MANILA, Philippines — Poverty and disasters. What image do you see? Now try to picture the children caught in between.
The Philippines has reaped international praise for being Asia’s second fastest growing economy, next only to China. Critics, however, question whether all Filipinos benefit from this growth. Self-rated poverty reports and nutrition surveys reveal those who seem to have been left behind.
“Children in the Philippines are at more at risk than those in countries with less poverty,” said Carin van der Hor, Country Director of Plan International Philippines, a non-governmental organization (NGO).
As of 2012, Filipino children had a poverty incidence of 35.2% which is the 3rd highest among all basic sectors, next to fishers and farmers. This has remained unchanged in the past 6 years. In 2009, there were around 13.4 million poor children deprived of food, shelter, and education, the Philippine Institute for Development Studies reported.
Van der Hor cited a UN study stating that if the Philippines and Japan were to be hit by the same cyclone, the latter would have a mortality rate 17% lower than the Philippines. “Poverty plays a big part in this unacceptable discrepancy,” she added.
Super typhoon Yolanda (Haiyan) affected over 5.9 million children in the Eastern Visayas. Many of them lost their homes, schools, and some also lost their families and friends.
“I will never forget a picture a 7-year-old girl drew. It showed destroyed houses, schools, coconut trees. And dead bodies,” recalled Richard Sandison, Plan’s Yolanda response manager.
Sandison, who has been in Tacloban since November 2013, stressed that poverty is not only about income, but also about unequal access to basic needs like water and sanitation, health services, information, opportunities, and emotional support. “This is social poverty.”
Among Yolanda-affected areas, Plan has set up 100 “child-friendly spaces” for over 20,000 kids. These are spaces where children can safely learn, play, and communicate. Counselling and psychosocial services are also available.
“Interestingly, we found that a lot of youth are asking about sex,” Van der Hor shared. “So we have classes too on reproductive health; this is important since rising cases of teenage pregnancy are also a problem.”
Child trafficking is another issue to be closely monitored post-disasters, according to Plan. In some communities, Plan observed cases of child abuse among girls below 14 years old.
Poor nutrition is another concern. “The biggest problem we see is stunting, but this is not a direct effect of Yolanda, they were already malnourished even before,” Sandison clarified. Malnourished children, however, are more vulnerable to communicable diseases common among unsanitary and crowded environments post-disasters.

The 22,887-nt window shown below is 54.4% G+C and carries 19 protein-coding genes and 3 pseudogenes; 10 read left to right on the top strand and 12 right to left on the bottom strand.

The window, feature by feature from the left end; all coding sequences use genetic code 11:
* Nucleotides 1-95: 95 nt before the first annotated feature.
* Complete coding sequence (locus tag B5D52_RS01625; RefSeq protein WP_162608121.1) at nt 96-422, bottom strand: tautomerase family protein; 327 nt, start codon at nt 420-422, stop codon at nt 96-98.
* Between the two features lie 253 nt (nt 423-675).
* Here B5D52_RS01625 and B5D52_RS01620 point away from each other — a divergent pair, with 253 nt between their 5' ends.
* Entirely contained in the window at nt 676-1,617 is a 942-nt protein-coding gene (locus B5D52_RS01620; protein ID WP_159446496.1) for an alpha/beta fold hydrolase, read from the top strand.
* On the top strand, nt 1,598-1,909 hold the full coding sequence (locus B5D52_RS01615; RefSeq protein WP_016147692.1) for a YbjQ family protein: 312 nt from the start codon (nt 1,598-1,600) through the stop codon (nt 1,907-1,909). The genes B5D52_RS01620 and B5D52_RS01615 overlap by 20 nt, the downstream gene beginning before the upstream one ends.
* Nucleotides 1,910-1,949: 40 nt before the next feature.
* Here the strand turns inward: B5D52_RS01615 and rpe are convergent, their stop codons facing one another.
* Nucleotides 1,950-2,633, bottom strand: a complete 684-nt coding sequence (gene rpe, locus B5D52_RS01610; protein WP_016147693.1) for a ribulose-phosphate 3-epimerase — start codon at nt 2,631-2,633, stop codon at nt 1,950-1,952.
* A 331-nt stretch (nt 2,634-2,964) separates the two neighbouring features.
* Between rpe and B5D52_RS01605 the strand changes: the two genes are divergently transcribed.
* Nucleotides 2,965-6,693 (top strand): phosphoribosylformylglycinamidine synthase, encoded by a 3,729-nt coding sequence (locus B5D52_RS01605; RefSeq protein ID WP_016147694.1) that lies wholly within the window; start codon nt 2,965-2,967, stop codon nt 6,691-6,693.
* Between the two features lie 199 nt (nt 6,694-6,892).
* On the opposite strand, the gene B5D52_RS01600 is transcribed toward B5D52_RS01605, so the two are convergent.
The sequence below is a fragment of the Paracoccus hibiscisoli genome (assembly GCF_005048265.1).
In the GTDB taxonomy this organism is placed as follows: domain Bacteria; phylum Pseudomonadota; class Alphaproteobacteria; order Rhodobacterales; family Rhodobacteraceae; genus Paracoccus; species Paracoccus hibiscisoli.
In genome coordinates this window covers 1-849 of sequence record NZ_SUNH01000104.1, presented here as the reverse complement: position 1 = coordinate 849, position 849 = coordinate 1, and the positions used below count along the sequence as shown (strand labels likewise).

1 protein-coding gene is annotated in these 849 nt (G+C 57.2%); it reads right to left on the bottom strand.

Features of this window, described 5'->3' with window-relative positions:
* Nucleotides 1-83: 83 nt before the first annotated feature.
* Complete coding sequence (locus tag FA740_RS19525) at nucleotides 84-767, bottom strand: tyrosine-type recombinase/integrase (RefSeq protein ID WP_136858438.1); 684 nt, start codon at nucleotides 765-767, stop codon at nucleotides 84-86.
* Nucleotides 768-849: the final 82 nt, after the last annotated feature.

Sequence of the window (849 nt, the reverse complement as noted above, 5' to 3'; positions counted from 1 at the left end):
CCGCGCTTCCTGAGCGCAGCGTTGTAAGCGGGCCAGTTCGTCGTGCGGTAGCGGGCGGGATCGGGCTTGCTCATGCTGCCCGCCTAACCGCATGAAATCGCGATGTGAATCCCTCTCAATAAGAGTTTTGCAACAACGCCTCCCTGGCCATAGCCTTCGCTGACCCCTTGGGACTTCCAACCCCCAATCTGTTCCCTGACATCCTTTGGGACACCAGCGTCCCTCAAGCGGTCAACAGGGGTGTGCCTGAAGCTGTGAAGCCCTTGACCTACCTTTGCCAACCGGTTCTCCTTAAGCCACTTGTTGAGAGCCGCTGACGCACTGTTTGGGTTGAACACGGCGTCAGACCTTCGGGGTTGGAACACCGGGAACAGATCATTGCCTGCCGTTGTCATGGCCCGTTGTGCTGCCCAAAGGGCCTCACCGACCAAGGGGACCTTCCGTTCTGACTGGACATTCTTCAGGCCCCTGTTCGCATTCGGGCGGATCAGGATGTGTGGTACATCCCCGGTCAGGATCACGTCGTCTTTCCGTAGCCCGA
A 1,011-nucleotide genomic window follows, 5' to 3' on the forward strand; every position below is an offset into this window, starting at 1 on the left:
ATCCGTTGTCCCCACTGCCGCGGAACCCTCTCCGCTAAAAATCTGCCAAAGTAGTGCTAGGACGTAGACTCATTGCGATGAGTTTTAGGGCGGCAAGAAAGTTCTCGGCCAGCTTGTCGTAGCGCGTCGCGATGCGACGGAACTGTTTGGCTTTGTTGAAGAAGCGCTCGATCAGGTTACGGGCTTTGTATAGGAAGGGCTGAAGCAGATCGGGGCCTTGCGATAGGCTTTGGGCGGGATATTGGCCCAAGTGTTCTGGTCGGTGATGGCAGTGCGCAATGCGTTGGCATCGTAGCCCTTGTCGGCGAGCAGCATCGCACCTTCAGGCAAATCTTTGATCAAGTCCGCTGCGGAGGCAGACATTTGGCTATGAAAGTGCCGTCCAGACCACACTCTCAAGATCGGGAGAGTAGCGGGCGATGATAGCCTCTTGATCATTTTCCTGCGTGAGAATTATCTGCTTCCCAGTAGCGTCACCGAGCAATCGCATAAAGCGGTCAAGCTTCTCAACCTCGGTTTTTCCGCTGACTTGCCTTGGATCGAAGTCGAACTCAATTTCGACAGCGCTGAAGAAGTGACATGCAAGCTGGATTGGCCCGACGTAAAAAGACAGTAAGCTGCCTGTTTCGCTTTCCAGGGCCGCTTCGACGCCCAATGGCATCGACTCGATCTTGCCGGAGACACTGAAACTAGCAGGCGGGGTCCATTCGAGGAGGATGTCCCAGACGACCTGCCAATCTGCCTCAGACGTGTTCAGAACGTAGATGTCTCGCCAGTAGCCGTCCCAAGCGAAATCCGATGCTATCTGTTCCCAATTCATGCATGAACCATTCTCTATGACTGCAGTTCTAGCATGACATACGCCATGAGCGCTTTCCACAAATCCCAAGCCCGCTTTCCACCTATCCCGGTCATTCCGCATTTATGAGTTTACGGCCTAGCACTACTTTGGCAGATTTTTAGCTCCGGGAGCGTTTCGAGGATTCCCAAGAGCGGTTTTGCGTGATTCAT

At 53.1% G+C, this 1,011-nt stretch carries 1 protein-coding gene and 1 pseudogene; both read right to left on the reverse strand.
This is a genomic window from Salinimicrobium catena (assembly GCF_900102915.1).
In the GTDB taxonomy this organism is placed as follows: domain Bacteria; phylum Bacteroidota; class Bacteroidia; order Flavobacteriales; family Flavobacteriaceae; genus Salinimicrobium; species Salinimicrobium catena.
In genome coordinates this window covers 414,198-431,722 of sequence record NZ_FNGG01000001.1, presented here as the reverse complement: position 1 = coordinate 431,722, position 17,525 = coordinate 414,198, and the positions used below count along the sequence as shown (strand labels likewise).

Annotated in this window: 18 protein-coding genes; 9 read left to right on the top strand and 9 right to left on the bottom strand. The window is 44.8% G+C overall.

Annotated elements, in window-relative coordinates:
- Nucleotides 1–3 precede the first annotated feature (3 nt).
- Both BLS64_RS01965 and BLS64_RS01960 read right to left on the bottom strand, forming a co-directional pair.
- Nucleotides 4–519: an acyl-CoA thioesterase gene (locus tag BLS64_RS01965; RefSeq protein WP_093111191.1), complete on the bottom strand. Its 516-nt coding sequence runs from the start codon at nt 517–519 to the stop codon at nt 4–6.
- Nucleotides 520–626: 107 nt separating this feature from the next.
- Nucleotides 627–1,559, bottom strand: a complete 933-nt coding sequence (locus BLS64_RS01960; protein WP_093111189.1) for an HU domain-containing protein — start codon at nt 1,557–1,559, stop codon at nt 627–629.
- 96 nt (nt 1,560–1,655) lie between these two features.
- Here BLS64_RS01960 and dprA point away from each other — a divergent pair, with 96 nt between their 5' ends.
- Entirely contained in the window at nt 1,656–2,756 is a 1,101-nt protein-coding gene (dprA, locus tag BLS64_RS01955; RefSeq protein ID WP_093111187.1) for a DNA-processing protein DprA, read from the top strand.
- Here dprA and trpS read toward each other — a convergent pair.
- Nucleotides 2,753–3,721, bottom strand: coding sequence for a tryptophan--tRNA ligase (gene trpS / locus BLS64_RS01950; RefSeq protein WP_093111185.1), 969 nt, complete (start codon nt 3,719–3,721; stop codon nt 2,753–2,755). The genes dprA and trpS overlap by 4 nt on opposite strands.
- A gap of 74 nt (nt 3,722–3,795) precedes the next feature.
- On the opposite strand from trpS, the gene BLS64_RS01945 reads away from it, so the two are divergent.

To address such issues, Plan — alongside other NGOs and local governments — provides climate-resilient model shelters, water and shelter kits, cash-for-work assistance, and health classes to affected families. Plan carried out a blanket food distribution from November to February, and has since then focused on more targeted communities.
Sandison advised other groups doing supplementary feeding programs to use locally available vegetables. “Feeding programs are not enough, what’s more important is to educate parents on proper nutrition,” he argued.
And if the parents themselves are unhealthy, how can they take care of their children?
Plan highlights the need to hear the voices of the community before doing crafting programs or doing intervention.
“We want to build back better,” said Sandison, “We have to tap into the power of local communities. Involve them as partners in their recovery journey. We not only build back structures but also knowledge, community spirit, and resilience.”
The families themselves are encouraged to be part of the planning and evaluation process of all programs.
During consultations, Plan found out that many barangays were requesting for more disaster and risk reduction (DRR) training since many of them do not have any DRR plans at all.
Barangays can be trained to have their own emergency response teams.
“Children have their own voices, problem is we don’t listen,” Van der Hor added. She advised response groups to not speak in behalf of children, but to let the children speak for themselves.
In fact, Plan trained children to report on issues they want to highlight them, through its “Youth Reporter Project.”
Before being assigned in the Philippines, Sandison was part of the Aceh tsunami response team in Indonesia for two years. “After a year, there were still 100,000 people living in tents in Aceh. In the Yolanda context, it’s also many but it’s less,” Sandison said.
Ideally, people should only stay in tents for up to 4 months, until they move into better transitional shelters. (READ: Families still in tents)
Plan lauded the Philippines for its “satisfactory” response and recovery efforts. “Was the recovery fast? Some parts yes, some no. Was it satisfactory? Yes. There was proper coordination,” Van der Hor said.
Van der Hor emphasized that Plan is not interested in criticizing the government; what is important is that action is being done. “We don’t care who likes who. We just want agencies to fulfil their mandates and for them to be accountable,” she added. (READ: ‘Why refuse us help?’)
Plan hopes that the Philippines can introduce legislation protecting children in emergencies; a law that can provide children with better and continuous access to basic needs and social services.
“This is the new normal. Development that is inclusive, disaster and climate resilient, and ensures that that children are prepared for whatever comes their way, no matter how rich or poor they are,” Van der Hor said. — Rappler.com
October is National Children’s Month. What are the most pressing issues faced by Filipino children and what can we do to help address them? Send your stories and ideas to firstname.lastname@example.org